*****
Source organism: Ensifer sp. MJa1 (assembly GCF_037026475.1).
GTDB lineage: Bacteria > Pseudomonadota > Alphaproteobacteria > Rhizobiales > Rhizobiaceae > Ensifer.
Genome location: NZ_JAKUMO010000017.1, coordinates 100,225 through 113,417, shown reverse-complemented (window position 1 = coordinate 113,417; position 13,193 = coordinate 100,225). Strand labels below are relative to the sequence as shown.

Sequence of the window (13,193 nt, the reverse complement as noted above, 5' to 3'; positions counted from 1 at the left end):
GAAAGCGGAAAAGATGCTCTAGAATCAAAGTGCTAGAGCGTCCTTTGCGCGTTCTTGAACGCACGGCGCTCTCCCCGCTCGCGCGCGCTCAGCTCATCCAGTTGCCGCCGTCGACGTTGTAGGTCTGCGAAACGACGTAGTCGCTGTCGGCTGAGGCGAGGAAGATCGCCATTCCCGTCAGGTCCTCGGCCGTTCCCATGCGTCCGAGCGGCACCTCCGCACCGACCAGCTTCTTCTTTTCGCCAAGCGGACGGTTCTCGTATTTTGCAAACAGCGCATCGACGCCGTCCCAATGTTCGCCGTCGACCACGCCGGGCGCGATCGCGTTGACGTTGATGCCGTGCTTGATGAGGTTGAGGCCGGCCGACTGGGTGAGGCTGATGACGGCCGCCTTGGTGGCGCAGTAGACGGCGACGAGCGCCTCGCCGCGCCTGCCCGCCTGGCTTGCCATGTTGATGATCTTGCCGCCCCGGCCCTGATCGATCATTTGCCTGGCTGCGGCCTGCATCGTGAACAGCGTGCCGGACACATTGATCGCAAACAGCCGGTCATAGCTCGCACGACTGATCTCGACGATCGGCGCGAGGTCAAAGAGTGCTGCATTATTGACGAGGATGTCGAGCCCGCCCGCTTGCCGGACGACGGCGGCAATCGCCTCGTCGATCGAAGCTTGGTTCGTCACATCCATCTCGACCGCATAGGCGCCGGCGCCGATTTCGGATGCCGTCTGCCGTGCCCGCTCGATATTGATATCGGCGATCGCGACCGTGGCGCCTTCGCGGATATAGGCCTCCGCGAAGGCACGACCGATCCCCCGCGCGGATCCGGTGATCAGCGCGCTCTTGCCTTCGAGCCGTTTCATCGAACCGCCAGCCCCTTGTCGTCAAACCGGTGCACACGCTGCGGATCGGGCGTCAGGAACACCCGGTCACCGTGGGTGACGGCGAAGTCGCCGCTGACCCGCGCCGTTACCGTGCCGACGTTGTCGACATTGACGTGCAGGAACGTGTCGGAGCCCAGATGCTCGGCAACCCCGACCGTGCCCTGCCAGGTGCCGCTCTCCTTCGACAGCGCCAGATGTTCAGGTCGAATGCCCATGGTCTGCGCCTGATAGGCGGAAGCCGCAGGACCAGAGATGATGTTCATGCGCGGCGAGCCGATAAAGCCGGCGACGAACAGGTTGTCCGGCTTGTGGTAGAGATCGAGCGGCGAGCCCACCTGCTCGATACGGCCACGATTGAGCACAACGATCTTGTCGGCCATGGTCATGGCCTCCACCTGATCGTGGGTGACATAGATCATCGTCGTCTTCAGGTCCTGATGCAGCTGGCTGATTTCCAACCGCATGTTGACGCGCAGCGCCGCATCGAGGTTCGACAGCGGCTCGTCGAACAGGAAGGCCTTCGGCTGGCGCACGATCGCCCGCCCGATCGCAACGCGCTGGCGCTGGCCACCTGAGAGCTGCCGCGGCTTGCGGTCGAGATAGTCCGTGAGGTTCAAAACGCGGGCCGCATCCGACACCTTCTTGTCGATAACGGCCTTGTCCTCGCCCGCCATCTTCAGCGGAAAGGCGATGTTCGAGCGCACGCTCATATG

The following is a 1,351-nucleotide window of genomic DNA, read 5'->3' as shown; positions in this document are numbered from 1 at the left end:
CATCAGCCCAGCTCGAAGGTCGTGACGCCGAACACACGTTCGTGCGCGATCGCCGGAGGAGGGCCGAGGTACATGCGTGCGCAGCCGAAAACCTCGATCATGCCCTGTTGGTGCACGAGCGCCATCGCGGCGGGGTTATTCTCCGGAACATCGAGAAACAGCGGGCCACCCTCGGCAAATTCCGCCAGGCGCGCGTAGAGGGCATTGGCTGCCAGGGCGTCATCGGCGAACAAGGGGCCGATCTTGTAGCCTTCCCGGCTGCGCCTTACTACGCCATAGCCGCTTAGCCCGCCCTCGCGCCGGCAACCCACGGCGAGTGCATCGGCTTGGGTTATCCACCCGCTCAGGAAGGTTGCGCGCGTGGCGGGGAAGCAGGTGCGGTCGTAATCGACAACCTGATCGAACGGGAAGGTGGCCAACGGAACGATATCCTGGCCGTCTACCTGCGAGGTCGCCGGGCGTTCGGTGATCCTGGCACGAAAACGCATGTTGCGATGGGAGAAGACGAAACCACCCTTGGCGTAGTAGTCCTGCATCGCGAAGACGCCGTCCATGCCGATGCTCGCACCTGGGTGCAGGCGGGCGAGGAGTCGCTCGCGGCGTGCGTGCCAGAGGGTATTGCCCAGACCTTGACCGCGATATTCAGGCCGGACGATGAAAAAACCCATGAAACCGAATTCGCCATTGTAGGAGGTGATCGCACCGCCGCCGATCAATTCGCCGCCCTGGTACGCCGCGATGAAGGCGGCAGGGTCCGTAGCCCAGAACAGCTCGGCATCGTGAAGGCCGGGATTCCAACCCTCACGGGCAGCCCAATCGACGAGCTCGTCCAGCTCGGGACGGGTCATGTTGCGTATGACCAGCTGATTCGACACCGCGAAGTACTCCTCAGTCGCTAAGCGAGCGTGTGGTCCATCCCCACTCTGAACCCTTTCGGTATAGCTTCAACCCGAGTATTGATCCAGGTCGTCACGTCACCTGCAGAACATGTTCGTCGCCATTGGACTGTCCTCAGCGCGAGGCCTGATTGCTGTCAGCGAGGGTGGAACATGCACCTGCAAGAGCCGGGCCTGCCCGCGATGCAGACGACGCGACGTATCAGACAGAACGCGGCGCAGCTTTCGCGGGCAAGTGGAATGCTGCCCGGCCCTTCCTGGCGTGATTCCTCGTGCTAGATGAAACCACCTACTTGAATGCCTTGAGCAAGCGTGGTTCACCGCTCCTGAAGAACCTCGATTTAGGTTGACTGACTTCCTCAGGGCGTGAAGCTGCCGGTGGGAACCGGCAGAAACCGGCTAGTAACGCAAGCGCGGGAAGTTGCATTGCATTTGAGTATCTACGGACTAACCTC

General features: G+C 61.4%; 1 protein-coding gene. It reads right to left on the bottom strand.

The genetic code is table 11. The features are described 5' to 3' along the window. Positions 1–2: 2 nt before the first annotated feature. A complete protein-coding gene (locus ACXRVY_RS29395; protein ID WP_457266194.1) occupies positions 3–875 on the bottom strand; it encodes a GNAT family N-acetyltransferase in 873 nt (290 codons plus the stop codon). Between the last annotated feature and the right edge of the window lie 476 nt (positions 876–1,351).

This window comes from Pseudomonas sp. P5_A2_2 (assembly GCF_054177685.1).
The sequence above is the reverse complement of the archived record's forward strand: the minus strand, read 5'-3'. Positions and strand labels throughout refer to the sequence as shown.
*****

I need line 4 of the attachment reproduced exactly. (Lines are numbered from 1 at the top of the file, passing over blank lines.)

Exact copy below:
Sequence of the window (13,193 nt, the reverse complement as noted above, 5' to 3'; positions counted from 1 at the left end):